Although Archer knows what equipment he needs to get his job done, he does rely on the rental salesperson to clue him in on new equipment and advances in technology.
Erin Chapman

Cutting Edge Contractor

When you're a big player, you should be treated as such. That's the expectation of Sean Saunders, director of information systems and purchasing for Tempe, Ariz.-based FNF Construction, the largest highway-heavy construction contractor in Arizona.

“We do about $4 million a year in rental,” Saunders says. “So I expect personalized service. If I'm giving you $1 million a year in business, it's important to me that everybody in that rental company knows who I am and who FNF is. I need you to be responsible 24/7 in service and availability.”

Is it ego? Not at all, he says. “I don't have time,” Saunders simply says. “Now RSC, Sunstate, Empire, Hertz and others, they have my number programmed into their phones. I don't see why you can't have a telephone device that will identify who's calling. Sunstate installed a point-to-point communication system, so I just have to touch one button to talk with my rep.”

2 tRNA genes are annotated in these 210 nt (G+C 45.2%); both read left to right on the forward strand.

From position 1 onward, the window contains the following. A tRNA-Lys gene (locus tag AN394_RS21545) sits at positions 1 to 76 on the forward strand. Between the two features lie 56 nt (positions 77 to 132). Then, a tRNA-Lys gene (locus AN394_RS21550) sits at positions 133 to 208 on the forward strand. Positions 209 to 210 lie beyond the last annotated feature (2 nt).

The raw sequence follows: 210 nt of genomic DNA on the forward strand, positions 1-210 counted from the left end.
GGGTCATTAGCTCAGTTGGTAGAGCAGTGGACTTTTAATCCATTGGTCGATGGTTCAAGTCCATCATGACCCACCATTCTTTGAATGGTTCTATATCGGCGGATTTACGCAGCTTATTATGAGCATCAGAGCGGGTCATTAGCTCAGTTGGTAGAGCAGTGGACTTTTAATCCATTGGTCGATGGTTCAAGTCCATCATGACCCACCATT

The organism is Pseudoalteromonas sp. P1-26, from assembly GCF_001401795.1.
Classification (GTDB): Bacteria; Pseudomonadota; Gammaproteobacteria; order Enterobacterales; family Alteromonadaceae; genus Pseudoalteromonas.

Saunders is an information technology specialist who believes IT should be used to enhance efficiency.

“I solve problems with automation,” Saunders says. “It amazes me that companies haven't embraced technology such as Blackberrys and pocket computers. Why not buy a wireless unit, mount it on a metal cable on the jobsite so that at 2 a.m. I can tell my rental company what I want and when I need it?”